The week typically associated with rivalry games is still almost a month away, but Week 10 features numerous rivalry trophies on the line.
Michigan-Minnesota: Little Brown Jug
Michigan visited Minnesota in 1903 for the two universities’ first gridiron meeting. Legendary head coach Fielding Yost brought a brown jug to drink water on the sidelines. Michigan’s official athletic site, MGoBlue.com, reports Minnesota scored a late touchdown to tie the Wolverines at 6. Here’s what followed:
When they blasted over the goal line, the fans rushed the field in excitement. The ensuing pandemonium led to the game being called with time still remaining on the clock.
In their haste to leave and catch the train back to Chicago, Michigan left the jug behind. Minnesota equipment manager Oscar Munson found it the following morning and brought it to Director of Athletics L.J. Cooke. In remembrance of the game, they decided to give it a paint job, scribing, “Michigan Jug – Captured by Oscar, October 31, 1903,” on one side. On the opposite face they spelled out the score, “Minnesota 6, Michigan 6,” making the Minnesota “6” three times larger than the Michigan score.
The Golden Gopher equipment manager who held Yost’s jug hostage was Munson, not Muntz — as in Nelson, who sang “Little Brown Jug” on an episode of The Simpsons. Michigan would get its shot at recouping the jug in 1909, the first official installment of the rivalry series.
Akron-Kent State: Battle for the Wagon Wheel
Ohio-based MAC rivals Akron and Kent State are on opposite ends of the conference: Akron is showing renewed fight under Terry Bowden, but still in the MAC cellar, while Kent State is likely bound for its first bowl in 1972. The Zips can steal something meaningful from the Golden Flashes today though, should they hop away with the Wagon Wheel en tow.
Kent State University says the Wagon Wheel was first contested in 1946, but its legacy goes back much further:
As the most accepted legend has it, the wheel came off of a wagon owned by John R. Buchtel when it was stuck in the mud during a search for the site of a new college in the spring of 1870. While the incident took place near what is now Kent State University, Buchtel settled on a site in Akron. Buchtel College eventually became the University of Akron.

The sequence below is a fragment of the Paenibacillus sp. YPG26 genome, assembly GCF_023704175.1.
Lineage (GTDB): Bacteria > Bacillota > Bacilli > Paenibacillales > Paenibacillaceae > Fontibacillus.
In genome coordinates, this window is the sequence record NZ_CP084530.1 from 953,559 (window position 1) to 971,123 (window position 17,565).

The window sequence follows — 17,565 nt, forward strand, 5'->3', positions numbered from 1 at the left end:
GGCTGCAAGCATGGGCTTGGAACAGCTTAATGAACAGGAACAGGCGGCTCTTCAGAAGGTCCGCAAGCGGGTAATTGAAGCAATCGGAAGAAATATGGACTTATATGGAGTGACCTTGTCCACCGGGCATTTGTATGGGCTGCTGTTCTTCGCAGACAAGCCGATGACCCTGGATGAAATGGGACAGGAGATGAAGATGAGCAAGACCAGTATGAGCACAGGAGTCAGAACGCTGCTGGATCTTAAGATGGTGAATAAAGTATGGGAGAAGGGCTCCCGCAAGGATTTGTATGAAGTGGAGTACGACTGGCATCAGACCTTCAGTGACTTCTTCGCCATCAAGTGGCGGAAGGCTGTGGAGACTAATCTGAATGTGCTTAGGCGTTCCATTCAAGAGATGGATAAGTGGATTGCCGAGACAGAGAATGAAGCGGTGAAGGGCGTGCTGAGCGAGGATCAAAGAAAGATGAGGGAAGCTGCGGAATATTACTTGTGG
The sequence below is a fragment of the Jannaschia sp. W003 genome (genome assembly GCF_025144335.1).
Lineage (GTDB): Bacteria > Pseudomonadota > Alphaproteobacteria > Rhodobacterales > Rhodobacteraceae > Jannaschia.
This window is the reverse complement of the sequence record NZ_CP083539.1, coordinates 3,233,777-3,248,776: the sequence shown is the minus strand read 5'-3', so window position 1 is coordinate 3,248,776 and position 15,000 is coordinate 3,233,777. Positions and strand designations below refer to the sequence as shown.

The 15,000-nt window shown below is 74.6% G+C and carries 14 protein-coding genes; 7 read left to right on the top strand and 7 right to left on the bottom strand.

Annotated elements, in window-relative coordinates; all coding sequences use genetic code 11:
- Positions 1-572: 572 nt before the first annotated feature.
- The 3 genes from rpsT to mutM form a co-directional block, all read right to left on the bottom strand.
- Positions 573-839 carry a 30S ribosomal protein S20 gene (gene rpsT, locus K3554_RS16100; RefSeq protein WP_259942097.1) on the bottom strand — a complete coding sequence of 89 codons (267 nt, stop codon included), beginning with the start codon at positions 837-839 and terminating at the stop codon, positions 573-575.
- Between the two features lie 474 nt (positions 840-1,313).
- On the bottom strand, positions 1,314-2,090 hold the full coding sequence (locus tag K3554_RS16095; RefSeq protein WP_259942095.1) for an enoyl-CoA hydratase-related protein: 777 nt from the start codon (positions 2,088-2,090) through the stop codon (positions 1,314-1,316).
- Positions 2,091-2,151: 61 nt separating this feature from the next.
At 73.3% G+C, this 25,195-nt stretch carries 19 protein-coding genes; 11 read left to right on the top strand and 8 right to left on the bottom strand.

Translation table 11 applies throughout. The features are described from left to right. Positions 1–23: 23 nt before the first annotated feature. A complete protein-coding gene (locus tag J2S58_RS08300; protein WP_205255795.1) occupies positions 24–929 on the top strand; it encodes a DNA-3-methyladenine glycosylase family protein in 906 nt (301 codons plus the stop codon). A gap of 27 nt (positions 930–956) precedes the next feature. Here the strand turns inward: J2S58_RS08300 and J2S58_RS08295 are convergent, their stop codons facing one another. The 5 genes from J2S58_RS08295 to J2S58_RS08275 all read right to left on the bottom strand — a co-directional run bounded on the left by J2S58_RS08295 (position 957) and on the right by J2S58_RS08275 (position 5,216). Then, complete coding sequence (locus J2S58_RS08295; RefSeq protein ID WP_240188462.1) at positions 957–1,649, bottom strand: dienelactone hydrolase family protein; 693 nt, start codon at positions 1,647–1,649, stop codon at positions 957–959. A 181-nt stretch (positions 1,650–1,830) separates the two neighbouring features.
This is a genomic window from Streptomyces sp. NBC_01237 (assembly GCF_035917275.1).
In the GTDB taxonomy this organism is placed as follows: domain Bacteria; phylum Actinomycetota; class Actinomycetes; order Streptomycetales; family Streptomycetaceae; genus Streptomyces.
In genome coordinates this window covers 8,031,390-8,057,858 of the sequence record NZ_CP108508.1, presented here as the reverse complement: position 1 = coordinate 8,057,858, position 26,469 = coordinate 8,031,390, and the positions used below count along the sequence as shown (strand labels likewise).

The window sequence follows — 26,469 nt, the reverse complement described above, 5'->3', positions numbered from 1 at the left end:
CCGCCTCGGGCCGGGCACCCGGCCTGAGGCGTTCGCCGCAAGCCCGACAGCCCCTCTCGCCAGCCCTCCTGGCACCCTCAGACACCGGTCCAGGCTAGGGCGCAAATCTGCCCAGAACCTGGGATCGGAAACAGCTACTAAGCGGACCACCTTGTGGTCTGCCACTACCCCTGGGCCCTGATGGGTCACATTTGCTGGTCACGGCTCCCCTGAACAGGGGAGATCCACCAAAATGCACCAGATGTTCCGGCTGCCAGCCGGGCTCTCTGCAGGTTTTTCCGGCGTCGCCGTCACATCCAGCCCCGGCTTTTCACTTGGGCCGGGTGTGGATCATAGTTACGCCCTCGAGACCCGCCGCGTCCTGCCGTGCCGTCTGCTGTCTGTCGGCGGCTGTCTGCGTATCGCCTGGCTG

Illinois-Ohio State: Illi-Buck
The Big Ten has numerous trophy games, and Illinois vs. Ohio State is one of the less prominent despite playing for one of the cooler trophies. Minnesota and Iowa play for a pig: the Floyd of Rosedale; Illinois and Ohio State play for a turtle, the Illi-Buck. TourTheTen.com explains where the trophy originated:
The tradition started in 1925 when junior honorary Bucket and Dipper at OSU and sophomore and junior honorary Atius-Sachem at the University of Illinois, got together to celebrate the game winner. “Illy” Illibuck, as he is nicknamed, was originally a live turtle, but following his death in 1927, has since been a wooden replica with scores of each year’s game carved on its back. Each fall, “The Illibuck Pass” takes place when members of Bucket and Dipper and Atius-Sachem meet on the field to pass the trophy to the victor of the previous year’s game.
Perhaps the Illibuck inspired Grantland.com to list this clunker in its top 10 games? Nah.
Whittier-Occidental: Battle for the Shoes
Chris Fowler shouted out this Div. III rivalry of two L.A.-area universities on Saturday’s College GameDay, and I’m glad he did. Though Occidental recruited a high school me to play basketball (here’s where I’m obligated to remind you D-III does not award scholarships), I had no clue that the school’s football program played for one of the more interest prizes: a pair of bronze shoes.
Perhaps your mother bronzed your baby shoes. Well, it’s a bit like that. Occidental students stole the cleats of Whittier All-American Myron Claxton in 1939, which led to him playing in work boots. The result?
Even so, Claxton led the Poets to a 36-0 victory as they went on to win the SCIAC title that year.
Following the game Claxton, who was the final draft pick of the Giants in the 1940 NFL draft, went over to the Oxy sideline and retrieved his shoes, “bringing them home”. Seven years later members of the Franklin Society, which Claxton was a member, had the shoes bronzed and the teams have played for the coveted “Shoes” trophy ever since.
Since the introduction of the trophy the teams are tied with a 33-33 record.